Happy returns for Semenko

ROBERT TYCHKOWSKI, QMI Agency

, Last Updated: 2:35 AM ET

EDMONTON - Dave Semenko has some very fond memories of the Winnipeg Jets — like beating most of them up, for example.

Hey, what’s more heartwarming and nostalgic than punching somebody in the face under a giant portrait of the Queen?

Beating them up. Punting them out of the playoffs. Watching the Oilers run up ungodly goal totals on them. Beating them up some more. Ah, the good old days.

“I watched the Jets as a kid, sitting up the cheap seats at Winnipeg Arena, and then I ended up playing against them,” said the former heavyweight champion of the

National Hockey League, who’s glad to see his hometown back in The Show. “I have a lot of good memories in that building. It was unique; I liked it. It certainly wouldn’t work today but back then it was nice.”

The death of Atlanta signals a failure on the NHL’s part to grow the game in the Southern United States, and that’s a tough pill for the league office to swallow, but a lot of old school guys like Semenko are glad to see the NHL in a place where hockey is a religion, not a curiosity.

“I believe there should be a couple more teams in Canada. Quebec City, with that French Canadian market and Montreal rivalry is a natural. Bringing teams back to Canada makes sense.”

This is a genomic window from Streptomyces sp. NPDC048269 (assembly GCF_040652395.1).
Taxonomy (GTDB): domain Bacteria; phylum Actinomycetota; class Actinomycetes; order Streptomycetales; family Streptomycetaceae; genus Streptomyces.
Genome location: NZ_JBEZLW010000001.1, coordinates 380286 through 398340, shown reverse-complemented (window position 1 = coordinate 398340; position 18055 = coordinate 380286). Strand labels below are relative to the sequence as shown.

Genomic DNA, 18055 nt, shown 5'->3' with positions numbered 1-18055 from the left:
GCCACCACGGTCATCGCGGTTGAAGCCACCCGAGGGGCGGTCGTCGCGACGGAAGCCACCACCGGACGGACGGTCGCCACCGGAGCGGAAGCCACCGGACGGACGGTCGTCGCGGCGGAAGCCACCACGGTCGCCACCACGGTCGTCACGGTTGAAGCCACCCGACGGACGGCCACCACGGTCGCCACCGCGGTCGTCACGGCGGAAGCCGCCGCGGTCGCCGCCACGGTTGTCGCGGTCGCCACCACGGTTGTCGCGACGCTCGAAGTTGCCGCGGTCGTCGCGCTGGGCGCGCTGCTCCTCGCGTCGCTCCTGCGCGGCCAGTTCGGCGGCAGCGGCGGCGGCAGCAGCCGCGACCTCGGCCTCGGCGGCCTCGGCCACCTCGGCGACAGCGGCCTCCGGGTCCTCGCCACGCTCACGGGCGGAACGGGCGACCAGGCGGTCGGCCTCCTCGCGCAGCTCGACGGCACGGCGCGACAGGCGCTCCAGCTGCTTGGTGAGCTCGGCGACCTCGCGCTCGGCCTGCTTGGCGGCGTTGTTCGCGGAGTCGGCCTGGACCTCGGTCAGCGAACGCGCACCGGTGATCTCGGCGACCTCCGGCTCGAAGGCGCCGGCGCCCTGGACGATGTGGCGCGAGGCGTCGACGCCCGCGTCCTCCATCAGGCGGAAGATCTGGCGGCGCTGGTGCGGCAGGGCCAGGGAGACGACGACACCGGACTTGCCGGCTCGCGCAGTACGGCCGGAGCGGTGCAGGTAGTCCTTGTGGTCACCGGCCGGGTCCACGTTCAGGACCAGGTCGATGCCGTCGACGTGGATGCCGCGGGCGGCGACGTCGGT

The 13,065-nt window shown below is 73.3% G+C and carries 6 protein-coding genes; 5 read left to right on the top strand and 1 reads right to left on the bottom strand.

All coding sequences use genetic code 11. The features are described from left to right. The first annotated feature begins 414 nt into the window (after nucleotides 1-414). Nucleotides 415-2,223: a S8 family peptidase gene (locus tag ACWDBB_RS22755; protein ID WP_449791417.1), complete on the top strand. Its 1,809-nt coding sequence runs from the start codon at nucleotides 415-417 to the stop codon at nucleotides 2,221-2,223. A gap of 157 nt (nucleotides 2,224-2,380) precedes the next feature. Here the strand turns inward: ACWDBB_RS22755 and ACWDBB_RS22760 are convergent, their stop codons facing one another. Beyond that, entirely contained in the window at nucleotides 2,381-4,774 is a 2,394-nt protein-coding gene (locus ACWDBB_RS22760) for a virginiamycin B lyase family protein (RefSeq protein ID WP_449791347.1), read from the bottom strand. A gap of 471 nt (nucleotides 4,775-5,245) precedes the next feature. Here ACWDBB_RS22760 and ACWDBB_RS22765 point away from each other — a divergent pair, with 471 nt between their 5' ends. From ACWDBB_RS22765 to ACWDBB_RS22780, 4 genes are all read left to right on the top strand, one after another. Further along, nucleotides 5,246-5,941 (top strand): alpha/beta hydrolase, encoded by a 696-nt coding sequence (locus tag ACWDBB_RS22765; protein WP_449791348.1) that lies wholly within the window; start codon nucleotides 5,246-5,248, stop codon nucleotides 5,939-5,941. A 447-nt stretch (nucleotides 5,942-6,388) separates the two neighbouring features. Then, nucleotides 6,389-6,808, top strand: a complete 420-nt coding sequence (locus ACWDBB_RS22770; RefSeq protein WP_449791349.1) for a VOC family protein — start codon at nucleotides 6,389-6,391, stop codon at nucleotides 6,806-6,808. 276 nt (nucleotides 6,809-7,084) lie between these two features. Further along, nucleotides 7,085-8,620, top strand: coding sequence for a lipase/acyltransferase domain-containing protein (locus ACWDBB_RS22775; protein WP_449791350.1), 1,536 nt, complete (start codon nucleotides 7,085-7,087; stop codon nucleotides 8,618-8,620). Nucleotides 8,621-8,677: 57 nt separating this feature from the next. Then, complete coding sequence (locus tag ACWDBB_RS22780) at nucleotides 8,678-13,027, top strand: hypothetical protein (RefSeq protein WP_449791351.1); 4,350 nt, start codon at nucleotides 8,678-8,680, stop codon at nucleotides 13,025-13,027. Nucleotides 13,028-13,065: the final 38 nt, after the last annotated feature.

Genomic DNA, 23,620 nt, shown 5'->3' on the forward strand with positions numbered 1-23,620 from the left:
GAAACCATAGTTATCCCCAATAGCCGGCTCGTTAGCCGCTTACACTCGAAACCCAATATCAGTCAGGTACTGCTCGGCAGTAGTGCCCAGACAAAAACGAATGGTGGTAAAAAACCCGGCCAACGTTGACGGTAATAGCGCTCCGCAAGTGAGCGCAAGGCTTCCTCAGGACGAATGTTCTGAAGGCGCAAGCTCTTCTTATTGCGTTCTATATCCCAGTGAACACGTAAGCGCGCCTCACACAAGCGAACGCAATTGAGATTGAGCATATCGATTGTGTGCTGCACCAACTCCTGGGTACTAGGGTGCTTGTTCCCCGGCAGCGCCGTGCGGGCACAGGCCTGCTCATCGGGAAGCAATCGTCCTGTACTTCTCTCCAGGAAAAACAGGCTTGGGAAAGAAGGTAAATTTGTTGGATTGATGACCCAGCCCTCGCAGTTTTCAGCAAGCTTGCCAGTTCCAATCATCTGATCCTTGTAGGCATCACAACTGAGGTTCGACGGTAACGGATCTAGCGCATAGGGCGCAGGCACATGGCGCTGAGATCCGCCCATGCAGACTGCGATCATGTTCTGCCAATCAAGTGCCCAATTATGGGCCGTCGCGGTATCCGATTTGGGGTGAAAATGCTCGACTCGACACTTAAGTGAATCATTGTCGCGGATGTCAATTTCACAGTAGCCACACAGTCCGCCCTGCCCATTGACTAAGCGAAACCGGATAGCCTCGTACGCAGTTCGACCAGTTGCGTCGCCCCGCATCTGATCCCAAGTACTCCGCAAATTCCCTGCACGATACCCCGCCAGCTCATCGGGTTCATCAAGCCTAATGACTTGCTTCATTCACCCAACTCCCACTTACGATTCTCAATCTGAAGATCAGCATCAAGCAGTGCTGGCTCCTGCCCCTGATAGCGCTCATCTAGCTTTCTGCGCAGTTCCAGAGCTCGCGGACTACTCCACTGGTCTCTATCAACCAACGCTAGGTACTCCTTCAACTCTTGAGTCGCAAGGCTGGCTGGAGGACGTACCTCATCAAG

Semenko scouted in Atlanta and could tell right away they weren’t going to be in it very much longer.

“The 50-50 payout was $800. Ours in Edmonton is $30,000. It just wasn’t going to work down there, they had to leave, there wasn’t much of a choice.”

Winnipeg was more whipping post than rival — the Oilers and Jets met six times in the playoffs and Edmonton went 6-0, posting a 22-4 record and outscoring them 120-75 — but there were still some decent moments.

“They had some good teams but they always had to get by us,” said Semenko. “They had some talent on those teams, but between us and Calgary, that was a tough division to get out of.”

Despite being a born-and-bred Winnipegger, Semenko didn’t get much love when Edmonton visited the Jets. Seems breaking the home team’s faces doesn’t endear a player to the fans.

“I got more stuff thrown at me in that penalty box than anywhere else in the league,” he laughed. “None of my friends were throwing things, but everybody else, they didn’t care where I was from. They were nicer to me in Calgary than they were in that building.”

Having watched the NHL take hold in two cities close to his heart — the Jets and Oilers jumped from the WHA to the NHL at the same time — Semenko knows exactly what Winnipeg went through in 1996 and what they’re feeling right now.

“My dad is still there and I have brothers and cousins and friends there. I’m quite sure the city is extremely excited to get a team back. They supported the (AHL) Moose for a long time.

“How would Edmonton handle losing an NHL team and going to the American League? You’ve had the best hockey in the world for so many years, it’s tough to take a back seat.”

robert.tychkowski@sunmedia.ca

TWITTER.com/TYCHKOWSKI


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